Hong Kong needs 5G to ‘see’ to go Smart City Spatial

Hong Kong will need to be able to ‘see’ through IOT if the government smart city policy is to become a reality. 5G needs to happen now.

It is estimated that as much as 60% of the human brain is involved in processing what we see. The eye and brain coordination forms our spatial cognition.

To know where we are and the relative location with the outside world (vis a vis buildings, cars or other landmarks) is a very important ability. Our ancestors could not find food or procreate without spatial cognition.

Studies by Nobel Prize winning scientists found that human’s brains, like that of the migrating birds, have a very sophisticated tracking system, it is like a built-in global positioning system (GPS) that can lead us to travel around the earth. This instinct, which has allowed human beings to survive for millions of years, is very crucial. Today, the importance of spatial cognition continues unabated.

The geographic information system (GIS), also known as an electronic map, combines, organizes and analyzes diversified data based on spatial locations, transforming the data into valuable information to facilitate decision making. Today, many people talk about smart city while the flexible use of GIS form a critical foundation for building a smart city.

In many occasions, I have talked about Smart City 3.0 of which the essence is the collaboration among the public, the government, business organizations and academia. A common spatial data infrastructure (CSDI) is formed by information provided by the public, social media and sensor networks in public places while solving the problems of every metropolis, such as traffic congestion, elderly care and heat island effect.

If the sensor network is human eyes, the Internet of things (IoT) is like a brain wave transmission system. Today’s IoT is large in scale, the objects connecting to the network is getting more than the number of human beings on earth. It is estimated that by 2020, up to 50 billion objects will be connected, including smart phones, connected cars, roads and bridges, underground pipes, detectors on traffic of vehicles and pedestrian, air quality, field monitoring of atmospheric changes and movement of tectonic plates. At the same time, they are also connected with shopping malls, schools, office buildings, as well as all kinds of smart home appliances.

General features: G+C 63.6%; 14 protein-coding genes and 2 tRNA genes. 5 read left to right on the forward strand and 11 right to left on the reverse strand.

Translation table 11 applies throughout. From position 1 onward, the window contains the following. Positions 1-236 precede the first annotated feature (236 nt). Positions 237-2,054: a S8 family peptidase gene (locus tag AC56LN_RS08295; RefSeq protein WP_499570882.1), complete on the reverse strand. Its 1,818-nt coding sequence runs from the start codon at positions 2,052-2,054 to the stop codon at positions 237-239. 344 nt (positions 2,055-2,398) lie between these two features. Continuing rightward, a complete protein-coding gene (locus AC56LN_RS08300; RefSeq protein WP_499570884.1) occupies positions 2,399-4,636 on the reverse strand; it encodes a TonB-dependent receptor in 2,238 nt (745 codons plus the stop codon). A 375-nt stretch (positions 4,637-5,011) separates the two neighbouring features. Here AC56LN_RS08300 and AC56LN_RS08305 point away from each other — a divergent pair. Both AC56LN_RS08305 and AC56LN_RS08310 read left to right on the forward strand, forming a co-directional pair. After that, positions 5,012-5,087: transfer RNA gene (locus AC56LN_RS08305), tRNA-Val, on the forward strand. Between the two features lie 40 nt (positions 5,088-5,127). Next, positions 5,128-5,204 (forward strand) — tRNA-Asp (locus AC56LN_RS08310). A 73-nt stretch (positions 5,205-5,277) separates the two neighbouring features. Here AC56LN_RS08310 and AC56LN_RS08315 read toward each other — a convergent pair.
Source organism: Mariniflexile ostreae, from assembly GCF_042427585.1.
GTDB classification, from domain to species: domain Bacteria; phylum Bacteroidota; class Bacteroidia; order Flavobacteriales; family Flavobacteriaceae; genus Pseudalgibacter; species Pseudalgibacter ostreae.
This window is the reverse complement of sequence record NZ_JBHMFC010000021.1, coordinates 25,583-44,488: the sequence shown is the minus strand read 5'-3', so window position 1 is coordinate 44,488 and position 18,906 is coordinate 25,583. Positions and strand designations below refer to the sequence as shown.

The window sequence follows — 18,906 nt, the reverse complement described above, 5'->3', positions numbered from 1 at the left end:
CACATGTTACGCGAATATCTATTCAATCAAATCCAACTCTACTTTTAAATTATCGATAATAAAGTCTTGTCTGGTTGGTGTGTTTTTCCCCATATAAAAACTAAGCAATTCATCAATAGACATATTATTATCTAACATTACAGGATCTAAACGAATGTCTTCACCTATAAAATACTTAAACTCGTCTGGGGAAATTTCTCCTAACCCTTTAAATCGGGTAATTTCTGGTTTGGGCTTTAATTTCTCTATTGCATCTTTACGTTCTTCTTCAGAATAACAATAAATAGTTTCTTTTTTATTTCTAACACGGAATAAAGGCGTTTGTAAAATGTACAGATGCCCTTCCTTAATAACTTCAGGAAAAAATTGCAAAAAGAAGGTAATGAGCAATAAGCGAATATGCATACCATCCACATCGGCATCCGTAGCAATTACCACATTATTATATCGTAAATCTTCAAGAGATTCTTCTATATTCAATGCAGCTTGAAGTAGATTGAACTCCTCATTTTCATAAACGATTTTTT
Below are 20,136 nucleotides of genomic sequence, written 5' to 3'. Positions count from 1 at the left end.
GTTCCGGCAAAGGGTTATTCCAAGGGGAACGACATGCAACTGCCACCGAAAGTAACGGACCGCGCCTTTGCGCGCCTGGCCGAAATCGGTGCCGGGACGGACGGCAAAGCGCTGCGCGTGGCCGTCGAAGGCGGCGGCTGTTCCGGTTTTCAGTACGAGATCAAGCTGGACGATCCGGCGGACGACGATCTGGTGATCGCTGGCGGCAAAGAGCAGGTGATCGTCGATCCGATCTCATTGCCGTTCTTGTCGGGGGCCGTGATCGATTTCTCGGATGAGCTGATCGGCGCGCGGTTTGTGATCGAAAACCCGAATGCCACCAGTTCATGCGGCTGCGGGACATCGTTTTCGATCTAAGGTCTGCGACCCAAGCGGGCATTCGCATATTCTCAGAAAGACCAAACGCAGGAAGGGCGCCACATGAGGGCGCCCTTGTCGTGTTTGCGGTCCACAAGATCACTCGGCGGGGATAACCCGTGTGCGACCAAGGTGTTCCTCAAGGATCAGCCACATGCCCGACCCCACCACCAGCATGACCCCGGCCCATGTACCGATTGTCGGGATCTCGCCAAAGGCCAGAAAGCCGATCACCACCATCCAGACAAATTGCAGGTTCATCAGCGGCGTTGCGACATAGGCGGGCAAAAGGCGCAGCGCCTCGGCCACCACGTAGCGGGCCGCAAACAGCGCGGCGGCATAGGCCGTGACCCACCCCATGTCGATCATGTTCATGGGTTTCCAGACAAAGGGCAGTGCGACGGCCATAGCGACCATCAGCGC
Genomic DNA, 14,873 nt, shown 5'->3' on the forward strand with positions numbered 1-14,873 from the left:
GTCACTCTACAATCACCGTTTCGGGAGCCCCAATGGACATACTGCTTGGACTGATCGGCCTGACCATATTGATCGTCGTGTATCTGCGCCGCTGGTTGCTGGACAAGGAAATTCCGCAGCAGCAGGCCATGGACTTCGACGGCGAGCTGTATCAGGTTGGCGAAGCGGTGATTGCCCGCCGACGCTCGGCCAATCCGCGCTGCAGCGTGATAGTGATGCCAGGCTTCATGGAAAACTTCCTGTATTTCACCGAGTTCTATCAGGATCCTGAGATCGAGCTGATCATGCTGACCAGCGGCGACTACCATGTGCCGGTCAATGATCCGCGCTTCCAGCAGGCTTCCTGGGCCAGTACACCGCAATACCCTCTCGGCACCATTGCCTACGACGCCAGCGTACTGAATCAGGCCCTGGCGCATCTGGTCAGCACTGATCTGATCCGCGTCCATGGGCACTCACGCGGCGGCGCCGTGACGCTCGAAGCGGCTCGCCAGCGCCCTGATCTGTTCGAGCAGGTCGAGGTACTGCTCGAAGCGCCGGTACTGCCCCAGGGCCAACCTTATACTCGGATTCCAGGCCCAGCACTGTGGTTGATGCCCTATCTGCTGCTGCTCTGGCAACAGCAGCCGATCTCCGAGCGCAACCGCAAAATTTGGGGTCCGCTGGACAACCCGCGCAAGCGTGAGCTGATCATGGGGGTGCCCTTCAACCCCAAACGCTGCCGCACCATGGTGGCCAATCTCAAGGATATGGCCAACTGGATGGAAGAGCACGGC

Together, these fragmented and real-time data forms a CSDI, while GIS software is used to analyze the data to discover the rules and patterns of things, turning it into useful information and insights. It not only promotes efficiency and facilitates the monitoring of governments, but also enables a smarter modern life.
The Smart City Blueprint for Hong Kong released by the Government in mid-December announced its intention to open data of the public and private sectors to promote scientific research and innovations. This is a positive proposal. It also mentions that “Hong Kong is all geared up for the commercial launch of 5G services and applications in 2020” – 5G is a ultra-high speed and high-capacity data service that provides reliable and low-latency communication between IoTs. If 5G can be launched as quickly as possible, the above mentioned solutions to smart city problems will be available sooner.

In the past, our ancestors using the innate abilities of spatial thinking to hunt or procreate offspring. I expect that science and technology will further develop this instinct to a more profound level, and lead us and our coming generations to a better life.

“Spatial Thinking is Fundamental”, 02-11-2017, Jack Dangermond, Forbes https://www.forbes.com/sites/esri/2017/11/02/spatial-thinking-is-fundamental/#4e997aad7aab
“Nobel Prize in Medicine Is Awarded to Three Who Discovered Brain’s ‘Inner GPS’” , 06-10-2014, Lawrence K. Altman, The New York Times https://www.nytimes.com/2014/10/07/science/nobel-prize-medicine.html?action=click&contentCollection=Science&module=RelatedCoverage&region=EndOfArticle&pgtype=article
“Nobel prize in physiology or medicine for finding brain’s ‘you are here’ cells”, 06-10-2014, Ian Sample and Aisha Gani, The Guardian https://www.theguardian.com/science/2014/oct/06/nobel-prize-physiology-medicine-brain-navigation
“CEO to shareholders: 50 billion connections 2020”, 13-04-2010, Ericsson https://www.ericsson.com/en/press-releases/2010/4/ceo-to-shareholders-50-billion-connections-2020
“end-2017 estimates for all key ICT indicators”, ITU https://www.itu.int/en/ITU-D/Statistics/Pages/facts/default.aspx
Hong Kong Smart City Blueprint, 15-12-2017, ITB, HKSAR https://www.smartcity.gov.hk/blueprint/HongKongSmartCityBlueprint_e-flipbook_EN/mobile/index.html#p=1

Winnie Tang

Dr Winnie Tang is Honorary Professor, Department of Computer Science, The University of Hong Kong and Advisor of Our Hong Kong Foundation.

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